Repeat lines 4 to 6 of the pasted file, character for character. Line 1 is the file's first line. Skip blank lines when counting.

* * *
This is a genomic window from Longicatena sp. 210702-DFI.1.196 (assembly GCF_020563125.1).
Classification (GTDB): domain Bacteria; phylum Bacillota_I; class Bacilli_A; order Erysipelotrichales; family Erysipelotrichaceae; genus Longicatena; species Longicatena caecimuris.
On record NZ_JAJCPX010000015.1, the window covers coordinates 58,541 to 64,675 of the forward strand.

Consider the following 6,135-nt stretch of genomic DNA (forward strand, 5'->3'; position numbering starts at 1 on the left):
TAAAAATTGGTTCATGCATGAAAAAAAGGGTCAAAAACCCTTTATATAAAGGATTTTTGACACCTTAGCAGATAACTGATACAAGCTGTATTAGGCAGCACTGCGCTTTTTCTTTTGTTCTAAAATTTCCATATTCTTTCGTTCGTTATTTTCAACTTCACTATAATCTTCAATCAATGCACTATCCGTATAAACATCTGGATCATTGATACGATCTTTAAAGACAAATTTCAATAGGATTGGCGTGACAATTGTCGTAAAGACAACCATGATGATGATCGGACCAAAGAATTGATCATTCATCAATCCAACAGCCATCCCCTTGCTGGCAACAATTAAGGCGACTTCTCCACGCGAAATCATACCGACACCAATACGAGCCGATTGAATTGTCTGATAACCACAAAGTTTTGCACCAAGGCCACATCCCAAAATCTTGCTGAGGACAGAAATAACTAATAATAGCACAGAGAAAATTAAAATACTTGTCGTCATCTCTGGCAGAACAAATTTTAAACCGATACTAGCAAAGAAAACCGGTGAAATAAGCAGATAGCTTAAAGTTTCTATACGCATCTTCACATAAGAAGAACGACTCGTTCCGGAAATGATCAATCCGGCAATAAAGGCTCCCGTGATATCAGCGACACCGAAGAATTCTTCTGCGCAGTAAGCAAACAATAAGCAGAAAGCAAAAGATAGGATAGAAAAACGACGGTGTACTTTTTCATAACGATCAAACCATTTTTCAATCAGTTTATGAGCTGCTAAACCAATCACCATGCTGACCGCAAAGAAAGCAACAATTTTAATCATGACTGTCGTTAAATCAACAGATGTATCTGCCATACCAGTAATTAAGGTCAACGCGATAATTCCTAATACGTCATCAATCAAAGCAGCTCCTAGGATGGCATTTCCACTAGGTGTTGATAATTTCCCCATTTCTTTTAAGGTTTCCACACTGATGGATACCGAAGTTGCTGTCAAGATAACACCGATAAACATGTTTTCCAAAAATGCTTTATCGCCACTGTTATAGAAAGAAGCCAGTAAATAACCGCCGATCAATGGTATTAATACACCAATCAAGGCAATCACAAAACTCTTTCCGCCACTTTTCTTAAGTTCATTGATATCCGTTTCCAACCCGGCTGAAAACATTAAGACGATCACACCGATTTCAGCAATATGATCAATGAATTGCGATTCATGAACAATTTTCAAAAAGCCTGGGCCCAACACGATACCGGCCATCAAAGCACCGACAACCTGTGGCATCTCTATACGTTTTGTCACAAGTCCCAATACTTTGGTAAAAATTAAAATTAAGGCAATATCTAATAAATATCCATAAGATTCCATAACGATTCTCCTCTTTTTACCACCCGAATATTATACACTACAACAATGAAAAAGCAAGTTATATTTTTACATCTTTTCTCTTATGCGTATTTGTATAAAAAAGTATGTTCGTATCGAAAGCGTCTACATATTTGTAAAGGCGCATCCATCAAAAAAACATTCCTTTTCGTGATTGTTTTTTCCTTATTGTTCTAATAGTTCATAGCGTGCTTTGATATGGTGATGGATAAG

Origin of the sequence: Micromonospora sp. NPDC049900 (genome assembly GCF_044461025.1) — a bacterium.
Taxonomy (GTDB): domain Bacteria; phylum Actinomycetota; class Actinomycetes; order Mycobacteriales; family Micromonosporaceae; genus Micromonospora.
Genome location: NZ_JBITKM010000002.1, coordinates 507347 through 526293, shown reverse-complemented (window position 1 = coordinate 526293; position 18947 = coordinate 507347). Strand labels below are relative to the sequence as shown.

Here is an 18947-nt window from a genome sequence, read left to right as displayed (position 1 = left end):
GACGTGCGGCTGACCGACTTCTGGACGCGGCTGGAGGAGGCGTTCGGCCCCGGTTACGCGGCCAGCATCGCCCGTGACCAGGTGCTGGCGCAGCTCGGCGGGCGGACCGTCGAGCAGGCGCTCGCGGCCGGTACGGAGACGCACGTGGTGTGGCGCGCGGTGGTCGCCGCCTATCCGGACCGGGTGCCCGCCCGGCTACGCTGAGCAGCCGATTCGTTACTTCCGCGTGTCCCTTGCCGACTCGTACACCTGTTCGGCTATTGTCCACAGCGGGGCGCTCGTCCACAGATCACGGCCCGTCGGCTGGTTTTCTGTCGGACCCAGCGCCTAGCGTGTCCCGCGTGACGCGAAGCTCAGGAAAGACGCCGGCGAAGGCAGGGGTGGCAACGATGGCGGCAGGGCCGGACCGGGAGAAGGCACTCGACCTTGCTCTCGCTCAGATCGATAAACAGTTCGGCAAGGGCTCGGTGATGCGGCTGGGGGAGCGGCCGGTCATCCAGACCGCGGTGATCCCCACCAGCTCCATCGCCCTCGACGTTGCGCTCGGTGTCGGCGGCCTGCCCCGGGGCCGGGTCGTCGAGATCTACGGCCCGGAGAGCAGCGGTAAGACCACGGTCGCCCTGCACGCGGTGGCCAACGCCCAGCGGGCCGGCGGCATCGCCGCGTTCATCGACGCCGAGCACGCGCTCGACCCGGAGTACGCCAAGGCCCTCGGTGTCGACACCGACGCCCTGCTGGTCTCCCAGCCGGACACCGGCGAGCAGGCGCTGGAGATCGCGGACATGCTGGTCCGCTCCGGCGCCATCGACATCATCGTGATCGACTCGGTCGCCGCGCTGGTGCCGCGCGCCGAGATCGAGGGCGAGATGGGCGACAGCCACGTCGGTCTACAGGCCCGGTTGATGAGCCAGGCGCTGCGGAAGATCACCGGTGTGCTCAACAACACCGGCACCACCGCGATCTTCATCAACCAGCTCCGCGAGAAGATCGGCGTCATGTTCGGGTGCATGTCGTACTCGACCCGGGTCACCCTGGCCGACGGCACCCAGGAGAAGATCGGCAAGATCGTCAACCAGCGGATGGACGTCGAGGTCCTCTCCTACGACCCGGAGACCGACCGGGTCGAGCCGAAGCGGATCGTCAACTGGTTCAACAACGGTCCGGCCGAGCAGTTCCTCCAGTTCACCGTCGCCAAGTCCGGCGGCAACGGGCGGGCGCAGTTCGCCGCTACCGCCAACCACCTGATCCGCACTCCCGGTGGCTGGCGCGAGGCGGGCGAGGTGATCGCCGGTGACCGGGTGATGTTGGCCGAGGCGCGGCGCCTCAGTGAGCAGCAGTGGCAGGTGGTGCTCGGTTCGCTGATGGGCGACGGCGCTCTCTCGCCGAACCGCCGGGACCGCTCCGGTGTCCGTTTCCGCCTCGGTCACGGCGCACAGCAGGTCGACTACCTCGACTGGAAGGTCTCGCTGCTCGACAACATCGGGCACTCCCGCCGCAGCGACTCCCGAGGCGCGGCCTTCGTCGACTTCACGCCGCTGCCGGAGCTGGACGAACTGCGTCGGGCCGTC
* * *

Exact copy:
Consider the following 6,135-nt stretch of genomic DNA (forward strand, 5'->3'; position numbering starts at 1 on the left):
TAAAAATTGGTTCATGCATGAAAAAAAGGGTCAAAAACCCTTTATATAAAGGATTTTTGACACCTTAGCAGATAACTGATACAAGCTGTATTAGGCAGCACTGCGCTTTTTCTTTTGTTCTAAAATTTCCATATTCTTTCGTTCGTTATTTTCAACTTCACTATAATCTTCAATCAATGCACTATCCGTATAAACATCTGGATCATTGATACGATCTTTAAAGACAAATTTCAATAGGATTGGCGTGACAATTGTCGTAAAGACAACCATGATGATGATCGGACCAAAGAATTGATCATTCATCAATCCAACAGCCATCCCCTTGCTGGCAACAATTAAGGCGACTTCTCCACGCGAAATCATACCGACACCAATACGAGCCGATTGAATTGTCTGATAACCACAAAGTTTTGCACCAAGGCCACATCCCAAAATCTTGCTGAGGACAGAAATAACTAATAATAGCACAGAGAAAATTAAAATACTTGTCGTCATCTCTGGCAGAACAAATTTTAAACCGATACTAGCAAAGAAAACCGGTGAAATAAGCAGATAGCTTAAAGTTTCTATACGCATCTTCACATAAGAAGAACGACTCGTTCCGGAAATGATCAATCCGGCAATAAAGGCTCCCGTGATATCAGCGACACCGAAGAATTCTTCTGCGCAGTAAGCAAACAATAAGCAGAAAGCAAAAGATAGGATAGAAAAACGACGGTGTACTTTTTCATAACGATCAAACCATTTTTCAATCAGTTTATGAGCTGCTAAACCAATCACCATGCTGACCGCAAAGAAAGCAACAATTTTAATCATGACTGTCGTTAAATCAACAGATGTATCTGCCATACCAGTAATTAAGGTCAACGCGATAATTCCTAATACGTCATCAATCAAAGCAGCTCCTAGGATGGCATTTCCACTAGGTGTTGATAATTTCCCCATTTCTTTTAAGGTTTCCACACTGATGGATACCGAAGTTGCTGTCAAGATAACACCGATAAACATGTTTTCCAAAAATGCTTTATCGCCACTGTTATAGAAAGAAGCCAGTAAATAACCGCCGATCAATGGTATTAATACACCAATCAAGGCAATCACAAAACTCTTTCCGCCACTTTTCTTAAGTTCATTGATATCCGTTTCCAACCCGGCTGAAAACATTAAGACGATCACACCGATTTCAGCAATATGATCAATGAATTGCGATTCATGAACAATTTTCAAAAAGCCTGGGCCCAACACGATACCGGCCATCAAAGCACCGACAACCTGTGGCATCTCTATACGTTTTGTCACAAGTCCCAATACTTTGGTAAAAATTAAAATTAAGGCAATATCTAATAAATATCCATAAGATTCCATAACGATTCTCCTCTTTTTACCACCCGAATATTATACACTACAACAATGAAAAAGCAAGTTATATTTTTACATCTTTTCTCTTATGCGTATTTGTATAAAAAAGTATGTTCGTATCGAAAGCGTCTACATATTTGTAAAGGCGCATCCATCAAAAAAACATTCCTTTTCGTGATTGTTTTTTCCTTATTGTTCTAATAGTTCATAGCGTGCTTTGATATGGTGATGGATAAG

Origin of the sequence: Micromonospora sp. NPDC049900 (genome assembly GCF_044461025.1) — a bacterium.